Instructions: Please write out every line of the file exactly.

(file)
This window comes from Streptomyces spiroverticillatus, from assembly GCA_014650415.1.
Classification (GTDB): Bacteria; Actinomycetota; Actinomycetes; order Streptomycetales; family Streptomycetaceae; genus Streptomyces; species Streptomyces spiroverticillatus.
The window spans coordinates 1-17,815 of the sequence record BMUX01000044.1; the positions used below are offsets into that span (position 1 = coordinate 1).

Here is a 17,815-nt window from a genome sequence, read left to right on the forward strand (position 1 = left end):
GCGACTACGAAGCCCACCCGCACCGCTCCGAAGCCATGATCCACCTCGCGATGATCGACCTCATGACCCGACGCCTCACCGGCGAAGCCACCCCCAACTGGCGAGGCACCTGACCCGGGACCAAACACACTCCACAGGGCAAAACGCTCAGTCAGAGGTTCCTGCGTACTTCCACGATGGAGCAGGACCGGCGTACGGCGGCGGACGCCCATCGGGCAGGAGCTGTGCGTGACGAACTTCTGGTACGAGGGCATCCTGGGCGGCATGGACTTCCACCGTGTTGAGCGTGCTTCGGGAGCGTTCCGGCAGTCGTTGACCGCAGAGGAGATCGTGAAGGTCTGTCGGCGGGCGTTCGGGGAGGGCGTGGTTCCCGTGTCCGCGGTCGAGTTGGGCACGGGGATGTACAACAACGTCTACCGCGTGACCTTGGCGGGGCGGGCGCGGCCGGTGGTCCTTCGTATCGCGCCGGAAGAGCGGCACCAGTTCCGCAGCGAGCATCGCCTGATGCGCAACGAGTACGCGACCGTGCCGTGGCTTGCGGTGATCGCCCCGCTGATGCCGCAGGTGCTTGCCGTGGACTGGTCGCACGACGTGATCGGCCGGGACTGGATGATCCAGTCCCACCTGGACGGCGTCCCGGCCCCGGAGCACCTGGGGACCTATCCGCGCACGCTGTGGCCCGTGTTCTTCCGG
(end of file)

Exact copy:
This window comes from Streptomyces spiroverticillatus, from assembly GCA_014650415.1.
Classification (GTDB): Bacteria; Actinomycetota; Actinomycetes; order Streptomycetales; family Streptomycetaceae; genus Streptomyces; species Streptomyces spiroverticillatus.
The window spans coordinates 1-17,815 of the sequence record BMUX01000044.1; the positions used below are offsets into that span (position 1 = coordinate 1).

Here is a 17,815-nt window from a genome sequence, read left to right on the forward strand (position 1 = left end):
GCGACTACGAAGCCCACCCGCACCGCTCCGAAGCCATGATCCACCTCGCGATGATCGACCTCATGACCCGACGCCTCACCGGCGAAGCCACCCCCAACTGGCGAGGCACCTGACCCGGGACCAAACACACTCCACAGGGCAAAACGCTCAGTCAGAGGTTCCTGCGTACTTCCACGATGGAGCAGGACCGGCGTACGGCGGCGGACGCCCATCGGGCAGGAGCTGTGCGTGACGAACTTCTGGTACGAGGGCATCCTGGGCGGCATGGACTTCCACCGTGTTGAGCGTGCTTCGGGAGCGTTCCGGCAGTCGTTGACCGCAGAGGAGATCGTGAAGGTCTGTCGGCGGGCGTTCGGGGAGGGCGTGGTTCCCGTGTCCGCGGTCGAGTTGGGCACGGGGATGTACAACAACGTCTACCGCGTGACCTTGGCGGGGCGGGCGCGGCCGGTGGTCCTTCGTATCGCGCCGGAAGAGCGGCACCAGTTCCGCAGCGAGCATCGCCTGATGCGCAACGAGTACGCGACCGTGCCGTGGCTTGCGGTGATCGCCCCGCTGATGCCGCAGGTGCTTGCCGTGGACTGGTCGCACGACGTGATCGGCCGGGACTGGATGATCCAGTCCCACCTGGACGGCGTCCCGGCCCCGGAGCACCTGGGGACCTATCCGCGCACGCTGTGGCCCGTGTTCTTCCGG